One of the key problems of subscribing to an organic veg delivery scheme is that you get what you’re given, and this sometimes leads to a growing mountain of something that you’d rather not have.
Nobody in our family really likes parsnips. They’re OK, I suppose, but not in the ‘hmm, what shall we have with that pork chop? How about a couple of parsnips?’ type way. Normally, parsnips are cut unevenly, roasted badly, and end up with the thin ends bitter and charred.
Faced with a hoard of eight unevenly sized and desperate to be used specimens, I decided to make a soup, shamelessly ripping off Jamie Oliver’s take on the classic creamy parsnip soup.
Finely chop a large onion, two cloves of garlic and a thumb-sized chunk of peeled fresh ginger and sweat in olive oil in a large pan with a tablespoon of good garam masala for ten minutes or so until sweet and translucent.
Meanwhile, peel and chop at least six parsnips. Parsnips come in all manner of sizes, so it’s hard to be exact about the amount of vegetable you need. Suffice to say that this is a soup – the more that goes in, the more comes out. You can adjust the amount of liquid at the end in any case.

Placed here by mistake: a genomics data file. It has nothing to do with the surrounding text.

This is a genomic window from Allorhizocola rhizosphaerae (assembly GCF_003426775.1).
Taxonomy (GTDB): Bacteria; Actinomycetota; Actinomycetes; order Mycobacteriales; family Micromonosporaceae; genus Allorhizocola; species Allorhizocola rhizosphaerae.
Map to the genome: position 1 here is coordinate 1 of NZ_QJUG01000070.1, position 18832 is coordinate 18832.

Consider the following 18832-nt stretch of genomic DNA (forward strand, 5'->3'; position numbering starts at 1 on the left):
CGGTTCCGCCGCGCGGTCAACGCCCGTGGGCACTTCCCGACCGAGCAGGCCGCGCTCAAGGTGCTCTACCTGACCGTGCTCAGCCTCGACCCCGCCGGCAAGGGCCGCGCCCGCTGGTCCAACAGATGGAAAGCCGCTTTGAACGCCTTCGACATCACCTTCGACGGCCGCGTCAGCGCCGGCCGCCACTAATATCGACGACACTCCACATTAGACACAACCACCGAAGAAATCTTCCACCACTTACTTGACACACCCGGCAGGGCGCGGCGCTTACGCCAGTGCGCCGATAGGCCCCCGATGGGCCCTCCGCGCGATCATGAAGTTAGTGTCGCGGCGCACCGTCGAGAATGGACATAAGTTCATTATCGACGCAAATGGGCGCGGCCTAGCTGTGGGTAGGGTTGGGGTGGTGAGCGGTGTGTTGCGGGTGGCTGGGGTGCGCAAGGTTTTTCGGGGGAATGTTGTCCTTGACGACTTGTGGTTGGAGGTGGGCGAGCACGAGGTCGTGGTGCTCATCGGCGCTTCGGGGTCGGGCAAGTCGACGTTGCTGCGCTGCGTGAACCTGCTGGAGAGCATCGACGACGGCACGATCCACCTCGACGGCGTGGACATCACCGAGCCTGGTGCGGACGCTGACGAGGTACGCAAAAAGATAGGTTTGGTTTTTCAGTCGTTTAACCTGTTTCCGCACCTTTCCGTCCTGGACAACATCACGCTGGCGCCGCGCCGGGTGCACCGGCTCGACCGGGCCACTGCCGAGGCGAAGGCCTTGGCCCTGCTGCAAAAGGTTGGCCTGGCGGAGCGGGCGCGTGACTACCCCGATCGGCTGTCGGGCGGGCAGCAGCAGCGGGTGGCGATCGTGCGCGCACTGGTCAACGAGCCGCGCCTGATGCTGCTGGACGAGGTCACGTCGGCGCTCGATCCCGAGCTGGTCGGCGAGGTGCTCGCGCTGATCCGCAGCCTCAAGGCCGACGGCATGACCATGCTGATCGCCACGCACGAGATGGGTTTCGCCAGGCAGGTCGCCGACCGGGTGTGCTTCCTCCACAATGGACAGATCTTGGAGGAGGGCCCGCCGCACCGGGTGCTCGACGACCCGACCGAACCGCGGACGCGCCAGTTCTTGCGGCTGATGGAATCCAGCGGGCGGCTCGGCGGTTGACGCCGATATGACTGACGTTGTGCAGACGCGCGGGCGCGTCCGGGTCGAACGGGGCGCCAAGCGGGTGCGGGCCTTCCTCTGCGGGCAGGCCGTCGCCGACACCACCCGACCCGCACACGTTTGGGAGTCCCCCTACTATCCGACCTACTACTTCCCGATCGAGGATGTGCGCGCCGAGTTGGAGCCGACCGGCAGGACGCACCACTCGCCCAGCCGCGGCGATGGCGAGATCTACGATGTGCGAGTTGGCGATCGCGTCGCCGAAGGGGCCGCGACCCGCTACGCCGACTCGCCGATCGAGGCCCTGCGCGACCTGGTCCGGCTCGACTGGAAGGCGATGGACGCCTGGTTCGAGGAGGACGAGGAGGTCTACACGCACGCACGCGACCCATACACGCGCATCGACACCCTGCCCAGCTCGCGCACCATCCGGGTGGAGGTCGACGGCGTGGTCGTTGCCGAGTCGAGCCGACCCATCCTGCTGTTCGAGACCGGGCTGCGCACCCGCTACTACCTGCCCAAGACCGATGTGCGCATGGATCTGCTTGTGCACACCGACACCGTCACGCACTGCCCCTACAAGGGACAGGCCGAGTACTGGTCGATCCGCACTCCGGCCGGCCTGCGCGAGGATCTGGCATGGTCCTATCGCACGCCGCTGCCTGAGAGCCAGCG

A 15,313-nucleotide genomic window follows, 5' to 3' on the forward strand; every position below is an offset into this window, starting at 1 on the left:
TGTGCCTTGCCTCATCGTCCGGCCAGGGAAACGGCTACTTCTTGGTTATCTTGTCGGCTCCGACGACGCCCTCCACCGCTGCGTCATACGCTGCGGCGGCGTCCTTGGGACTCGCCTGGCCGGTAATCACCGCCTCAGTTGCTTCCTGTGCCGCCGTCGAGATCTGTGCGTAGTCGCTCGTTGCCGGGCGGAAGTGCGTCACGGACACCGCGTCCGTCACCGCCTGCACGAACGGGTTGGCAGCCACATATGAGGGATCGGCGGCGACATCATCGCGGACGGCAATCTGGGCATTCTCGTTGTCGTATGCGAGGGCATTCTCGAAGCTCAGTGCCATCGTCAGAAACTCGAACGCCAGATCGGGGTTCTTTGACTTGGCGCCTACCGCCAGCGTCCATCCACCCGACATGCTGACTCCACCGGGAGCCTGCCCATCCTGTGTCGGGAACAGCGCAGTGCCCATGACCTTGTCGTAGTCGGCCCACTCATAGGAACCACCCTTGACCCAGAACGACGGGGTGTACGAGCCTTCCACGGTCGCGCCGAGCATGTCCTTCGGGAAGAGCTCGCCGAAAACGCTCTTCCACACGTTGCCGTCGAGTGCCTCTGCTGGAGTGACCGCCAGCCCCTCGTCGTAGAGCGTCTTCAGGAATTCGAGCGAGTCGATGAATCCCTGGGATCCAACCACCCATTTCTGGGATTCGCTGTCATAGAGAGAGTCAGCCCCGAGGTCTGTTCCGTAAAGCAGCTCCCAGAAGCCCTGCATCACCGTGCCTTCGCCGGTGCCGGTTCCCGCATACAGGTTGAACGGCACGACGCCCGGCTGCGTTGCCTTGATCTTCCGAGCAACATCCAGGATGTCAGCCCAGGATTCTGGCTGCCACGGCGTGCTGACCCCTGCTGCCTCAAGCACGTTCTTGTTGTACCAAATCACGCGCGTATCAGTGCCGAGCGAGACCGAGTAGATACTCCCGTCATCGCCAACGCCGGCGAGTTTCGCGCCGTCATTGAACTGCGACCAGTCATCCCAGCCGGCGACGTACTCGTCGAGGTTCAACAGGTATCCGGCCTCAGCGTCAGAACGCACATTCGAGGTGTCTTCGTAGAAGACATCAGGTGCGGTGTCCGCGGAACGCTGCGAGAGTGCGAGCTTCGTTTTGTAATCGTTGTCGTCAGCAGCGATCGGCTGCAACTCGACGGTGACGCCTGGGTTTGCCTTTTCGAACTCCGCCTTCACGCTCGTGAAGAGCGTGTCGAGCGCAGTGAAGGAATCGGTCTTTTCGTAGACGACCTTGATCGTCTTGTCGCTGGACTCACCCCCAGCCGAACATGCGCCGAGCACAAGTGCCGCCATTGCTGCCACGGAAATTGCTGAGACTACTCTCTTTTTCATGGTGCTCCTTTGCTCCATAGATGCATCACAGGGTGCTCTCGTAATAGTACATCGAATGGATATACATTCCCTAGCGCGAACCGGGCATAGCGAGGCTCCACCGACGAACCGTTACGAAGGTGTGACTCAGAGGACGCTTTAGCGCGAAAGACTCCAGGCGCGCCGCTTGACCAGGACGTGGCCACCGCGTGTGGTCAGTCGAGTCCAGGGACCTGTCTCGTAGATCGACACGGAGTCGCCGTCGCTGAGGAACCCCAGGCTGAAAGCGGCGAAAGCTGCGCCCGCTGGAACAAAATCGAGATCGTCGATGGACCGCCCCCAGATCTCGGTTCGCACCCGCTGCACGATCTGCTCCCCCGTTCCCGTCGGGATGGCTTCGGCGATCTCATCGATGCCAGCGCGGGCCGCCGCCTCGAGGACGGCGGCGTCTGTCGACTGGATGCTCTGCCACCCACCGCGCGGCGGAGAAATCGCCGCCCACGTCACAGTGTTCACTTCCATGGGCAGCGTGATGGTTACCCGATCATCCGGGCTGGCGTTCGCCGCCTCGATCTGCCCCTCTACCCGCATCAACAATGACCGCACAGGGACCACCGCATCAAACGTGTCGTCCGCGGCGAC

Add the parsnips to the pan with the softened onions and turn everything around so that the parsnips pick up a golden colour of the from the spices. Season well.
Add 500ml of milk, full fat adds extra creaminess and texture, along with a litre of good vegetable stock. bring to the boil and turn down to a simmer immediately, and let it all bubble with a lid on for about half an hour until the parsnips are tender.
Allow the soup to cool a little, then blitz through a blender until smooth. Adjust the seasoning.
Serve with a couple of sliced red chillies, if you dare.
The success or otherwise of this soup rests with two things – the quality of the parsnips, and the quality of the garam masala. Garam masala is a superb store cupboard standby, and can be used in many situations to add a slightly eastern touch to a dish, so it’s worth seeking out a good brand and sticking to it. As with all ground spices and spice mixes, don’t let it sit in the cupboard for too long, losing flavour.
The soup is warming and spicy, with a subtle curry flavour that offsets the sweetness of the parsnips. It all tastes a little bit Victorian, a collision of British and Asian food.